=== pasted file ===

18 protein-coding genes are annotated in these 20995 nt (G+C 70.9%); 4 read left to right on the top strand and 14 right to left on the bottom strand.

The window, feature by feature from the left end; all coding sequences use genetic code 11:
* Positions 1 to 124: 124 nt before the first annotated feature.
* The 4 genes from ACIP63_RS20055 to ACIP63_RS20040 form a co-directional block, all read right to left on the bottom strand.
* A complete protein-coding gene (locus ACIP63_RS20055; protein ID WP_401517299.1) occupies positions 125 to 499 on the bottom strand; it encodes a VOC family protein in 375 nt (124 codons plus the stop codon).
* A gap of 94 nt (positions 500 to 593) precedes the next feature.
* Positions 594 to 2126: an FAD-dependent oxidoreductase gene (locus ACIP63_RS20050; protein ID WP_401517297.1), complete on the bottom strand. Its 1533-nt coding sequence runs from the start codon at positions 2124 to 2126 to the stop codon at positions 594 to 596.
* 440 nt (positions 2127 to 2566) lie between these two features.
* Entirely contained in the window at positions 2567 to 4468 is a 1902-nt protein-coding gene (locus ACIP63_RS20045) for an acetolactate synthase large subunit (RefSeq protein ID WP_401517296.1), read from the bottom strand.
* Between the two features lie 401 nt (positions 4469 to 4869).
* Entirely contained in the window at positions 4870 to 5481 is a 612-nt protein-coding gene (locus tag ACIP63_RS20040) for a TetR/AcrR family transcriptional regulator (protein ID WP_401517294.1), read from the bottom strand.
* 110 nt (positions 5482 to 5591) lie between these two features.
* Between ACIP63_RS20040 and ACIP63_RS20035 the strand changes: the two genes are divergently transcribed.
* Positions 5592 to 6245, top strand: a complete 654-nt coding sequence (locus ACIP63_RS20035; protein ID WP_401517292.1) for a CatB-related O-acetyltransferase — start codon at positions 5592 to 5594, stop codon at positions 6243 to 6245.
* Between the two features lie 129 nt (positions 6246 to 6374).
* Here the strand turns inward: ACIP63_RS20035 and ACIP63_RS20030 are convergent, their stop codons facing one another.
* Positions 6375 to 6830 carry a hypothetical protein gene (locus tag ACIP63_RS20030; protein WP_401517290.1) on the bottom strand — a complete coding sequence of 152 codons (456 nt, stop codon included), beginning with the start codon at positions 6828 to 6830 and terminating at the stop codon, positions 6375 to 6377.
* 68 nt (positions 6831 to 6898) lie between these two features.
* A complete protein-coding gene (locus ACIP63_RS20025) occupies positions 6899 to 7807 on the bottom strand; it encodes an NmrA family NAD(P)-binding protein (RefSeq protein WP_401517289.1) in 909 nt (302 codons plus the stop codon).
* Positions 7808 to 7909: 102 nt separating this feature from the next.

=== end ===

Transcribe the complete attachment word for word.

18 protein-coding genes are annotated in these 20995 nt (G+C 70.9%); 4 read left to right on the top strand and 14 right to left on the bottom strand.

The window, feature by feature from the left end; all coding sequences use genetic code 11:
* Positions 1 to 124: 124 nt before the first annotated feature.
* The 4 genes from ACIP63_RS20055 to ACIP63_RS20040 form a co-directional block, all read right to left on the bottom strand.
* A complete protein-coding gene (locus ACIP63_RS20055; protein ID WP_401517299.1) occupies positions 125 to 499 on the bottom strand; it encodes a VOC family protein in 375 nt (124 codons plus the stop codon).
* A gap of 94 nt (positions 500 to 593) precedes the next feature.
* Positions 594 to 2126: an FAD-dependent oxidoreductase gene (locus ACIP63_RS20050; protein ID WP_401517297.1), complete on the bottom strand. Its 1533-nt coding sequence runs from the start codon at positions 2124 to 2126 to the stop codon at positions 594 to 596.
* 440 nt (positions 2127 to 2566) lie between these two features.
* Entirely contained in the window at positions 2567 to 4468 is a 1902-nt protein-coding gene (locus ACIP63_RS20045) for an acetolactate synthase large subunit (RefSeq protein ID WP_401517296.1), read from the bottom strand.
* Between the two features lie 401 nt (positions 4469 to 4869).
* Entirely contained in the window at positions 4870 to 5481 is a 612-nt protein-coding gene (locus tag ACIP63_RS20040) for a TetR/AcrR family transcriptional regulator (protein ID WP_401517294.1), read from the bottom strand.
* 110 nt (positions 5482 to 5591) lie between these two features.
* Between ACIP63_RS20040 and ACIP63_RS20035 the strand changes: the two genes are divergently transcribed.
* Positions 5592 to 6245, top strand: a complete 654-nt coding sequence (locus ACIP63_RS20035; protein ID WP_401517292.1) for a CatB-related O-acetyltransferase — start codon at positions 5592 to 5594, stop codon at positions 6243 to 6245.
* Between the two features lie 129 nt (positions 6246 to 6374).
* Here the strand turns inward: ACIP63_RS20035 and ACIP63_RS20030 are convergent, their stop codons facing one another.
* Positions 6375 to 6830 carry a hypothetical protein gene (locus tag ACIP63_RS20030; protein WP_401517290.1) on the bottom strand — a complete coding sequence of 152 codons (456 nt, stop codon included), beginning with the start codon at positions 6828 to 6830 and terminating at the stop codon, positions 6375 to 6377.
* 68 nt (positions 6831 to 6898) lie between these two features.
* A complete protein-coding gene (locus ACIP63_RS20025) occupies positions 6899 to 7807 on the bottom strand; it encodes an NmrA family NAD(P)-binding protein (RefSeq protein WP_401517289.1) in 909 nt (302 codons plus the stop codon).
* Positions 7808 to 7909: 102 nt separating this feature from the next.